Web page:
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Sun, Oct 09, 2005

Canadian Arrow V-2 To Come Full Circle

To Be Displayed At White Sands After 2008

PlanetSpace Corporation plans to launch paying customers into space in the Canadian Arrow suborbital spacecraft starting in 2007; the first manned launches will take place with professional astronauts aboard. When they begin to retire their reusable vehicles after several flights each, in 2008, they will restore one to resemble a V-2 and donate it to the White Sands Missile Range Museum.

White Sands was the location of 64 V-2 launches from 1946 to 1952 -- these V-2 launches represent the infancy of the United States military and civilian space program, and their historic value can hardly be overstated. While the first few were just fired in V-2 mode, subsequent rockets were used for all kinds of experiments with guidance, control, and staging; America's first successful two-stage rocket was a skinny Corporal sounding rocket atop a plump V-2.

Being able to build on the basis of German wartime technology gave the United States a considerable boost in rocketry, and led to the familiar stereotype of the German rocket scientist that permeated American popular culture in the Space Age 1960s.

But V-2 technology continues to be leveraged by practical space engineers. The Canadian Arrow, originally developed as an X-Prize contender, is based very closely upon the V-2. "The tail and nose cone structures are identical," says PlanetSpace, and the engine would be instantly recognized by Wernher von Braun. The ends of the vehicle are identical, but the Arrow has a second stage which contains the crew cabin, and unlike the original V-2, which was a weapon, both stages of the Arrow recover to Earth by parachute and are reusable.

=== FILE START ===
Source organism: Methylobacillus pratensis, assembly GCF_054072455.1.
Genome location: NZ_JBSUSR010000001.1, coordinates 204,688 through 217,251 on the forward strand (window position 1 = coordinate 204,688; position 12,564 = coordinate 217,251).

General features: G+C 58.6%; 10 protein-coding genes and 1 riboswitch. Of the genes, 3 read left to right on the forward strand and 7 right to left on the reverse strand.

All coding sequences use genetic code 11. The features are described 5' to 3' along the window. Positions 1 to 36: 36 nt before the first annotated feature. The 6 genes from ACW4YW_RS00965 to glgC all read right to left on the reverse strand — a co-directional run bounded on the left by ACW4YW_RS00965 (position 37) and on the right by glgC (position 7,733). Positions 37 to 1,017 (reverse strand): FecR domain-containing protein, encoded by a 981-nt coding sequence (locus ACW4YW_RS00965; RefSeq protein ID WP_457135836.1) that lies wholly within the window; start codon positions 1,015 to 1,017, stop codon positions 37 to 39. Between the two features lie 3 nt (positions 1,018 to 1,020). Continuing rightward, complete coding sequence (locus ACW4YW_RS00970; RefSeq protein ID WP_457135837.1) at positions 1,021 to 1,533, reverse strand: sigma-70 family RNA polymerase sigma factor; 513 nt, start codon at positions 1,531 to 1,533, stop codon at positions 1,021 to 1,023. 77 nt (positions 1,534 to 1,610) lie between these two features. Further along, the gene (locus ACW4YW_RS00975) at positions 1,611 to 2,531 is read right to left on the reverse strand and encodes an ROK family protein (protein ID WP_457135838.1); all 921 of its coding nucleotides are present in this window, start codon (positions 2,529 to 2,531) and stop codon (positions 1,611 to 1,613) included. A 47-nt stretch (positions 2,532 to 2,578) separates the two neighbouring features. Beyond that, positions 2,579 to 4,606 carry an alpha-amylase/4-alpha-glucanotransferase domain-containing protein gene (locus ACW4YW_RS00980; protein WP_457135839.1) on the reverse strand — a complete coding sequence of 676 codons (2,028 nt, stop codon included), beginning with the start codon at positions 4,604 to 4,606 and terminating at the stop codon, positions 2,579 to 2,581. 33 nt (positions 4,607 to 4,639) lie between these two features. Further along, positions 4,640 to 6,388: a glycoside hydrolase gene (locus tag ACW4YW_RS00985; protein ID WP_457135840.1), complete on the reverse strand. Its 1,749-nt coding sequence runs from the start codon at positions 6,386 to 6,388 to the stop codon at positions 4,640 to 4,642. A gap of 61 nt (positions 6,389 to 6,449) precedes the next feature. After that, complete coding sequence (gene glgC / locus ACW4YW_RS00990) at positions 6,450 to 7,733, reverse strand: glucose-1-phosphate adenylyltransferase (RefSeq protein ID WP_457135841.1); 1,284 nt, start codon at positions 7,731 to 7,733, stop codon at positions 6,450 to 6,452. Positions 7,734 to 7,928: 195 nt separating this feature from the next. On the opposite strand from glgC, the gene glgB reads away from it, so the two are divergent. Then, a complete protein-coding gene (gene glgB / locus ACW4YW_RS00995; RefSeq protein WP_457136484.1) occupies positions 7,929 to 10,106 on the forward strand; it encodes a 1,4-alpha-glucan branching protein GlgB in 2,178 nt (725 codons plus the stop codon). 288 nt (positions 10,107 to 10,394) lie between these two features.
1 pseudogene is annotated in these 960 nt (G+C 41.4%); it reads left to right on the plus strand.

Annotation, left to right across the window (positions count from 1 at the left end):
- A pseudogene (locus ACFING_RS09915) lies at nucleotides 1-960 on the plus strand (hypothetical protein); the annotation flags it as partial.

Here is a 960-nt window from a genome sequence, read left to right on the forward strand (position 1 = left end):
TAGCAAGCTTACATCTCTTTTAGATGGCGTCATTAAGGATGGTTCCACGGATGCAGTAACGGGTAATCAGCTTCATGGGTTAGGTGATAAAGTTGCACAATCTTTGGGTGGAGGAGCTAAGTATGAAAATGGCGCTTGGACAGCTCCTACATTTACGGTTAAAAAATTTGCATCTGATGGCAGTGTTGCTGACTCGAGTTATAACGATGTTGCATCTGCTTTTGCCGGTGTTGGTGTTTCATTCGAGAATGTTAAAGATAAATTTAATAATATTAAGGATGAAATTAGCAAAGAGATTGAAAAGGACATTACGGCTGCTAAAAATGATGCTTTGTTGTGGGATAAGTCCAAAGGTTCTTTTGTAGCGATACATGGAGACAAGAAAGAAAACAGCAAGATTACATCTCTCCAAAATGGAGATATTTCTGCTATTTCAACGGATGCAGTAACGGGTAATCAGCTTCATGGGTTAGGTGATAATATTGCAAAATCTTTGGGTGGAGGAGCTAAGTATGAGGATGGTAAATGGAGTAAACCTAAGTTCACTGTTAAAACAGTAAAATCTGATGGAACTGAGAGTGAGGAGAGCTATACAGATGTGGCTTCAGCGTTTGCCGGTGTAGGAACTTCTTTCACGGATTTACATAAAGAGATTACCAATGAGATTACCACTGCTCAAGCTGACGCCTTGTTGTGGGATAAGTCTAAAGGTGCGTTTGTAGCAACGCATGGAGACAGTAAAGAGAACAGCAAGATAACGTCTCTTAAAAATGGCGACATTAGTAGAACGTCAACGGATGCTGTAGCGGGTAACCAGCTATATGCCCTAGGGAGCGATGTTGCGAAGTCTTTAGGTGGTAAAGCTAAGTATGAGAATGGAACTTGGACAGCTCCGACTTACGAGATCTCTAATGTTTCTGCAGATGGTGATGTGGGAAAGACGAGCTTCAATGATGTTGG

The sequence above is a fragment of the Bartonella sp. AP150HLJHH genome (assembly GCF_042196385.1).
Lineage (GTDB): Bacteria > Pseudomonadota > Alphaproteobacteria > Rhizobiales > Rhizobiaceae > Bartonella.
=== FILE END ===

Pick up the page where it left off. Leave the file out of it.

For the display, the nose and tail of decommissioned Arrows will be joined in V-2 fashion, and the spacecraft will be painted to resemble a V-2 and installed in the V-2 gantry at Launch Complex 33 at White Sands.

"PlanetSpace will assemble the Canadian Arrow rocket components and paint the outside of the V-2 display to resemble the TF-1 flight launched at White Sands Missile Range in 1951. This TF-1 commemorative rocket will be donated to the WSMR museum for display at Launch Complex 33," the company said.

Geoff Sheerin, PlanetSpace CEO, explained why the WSMR museum particularly should benefit. "The WSMR museum was a great help to the Canadian Arrow engineering group in the early days of their project, and Canadian Arrow has a debt of gratitude to the friendly and helpful people they met on the range."

"White Sands missile range is the cradle of the US space and missile program and it gives us great satisfaction to see the help provided to Canadian Arrow by the WSMR come full circle and provide a brand new display for their museum," Sheerin added.

The LC-33 site is currently a National Historical Landmark and has a Hermes-A1 rocket, a smaller, winged rocket based on V-2 technology, on display there in the V-2 gantry (the obscure Hermes project rockets were also fired from LC-33 from May 1950). The Hermes-A1 is property of the National Air and Space Museum; its ultimate disposition will depend on the desires of the NASM.

They can start planning now, for if things go right for PlanetSpace Hermes is going to be booted off LC-33 sometime in 2008, and a V-2 will stand in the gantry for the first time in 56 years.



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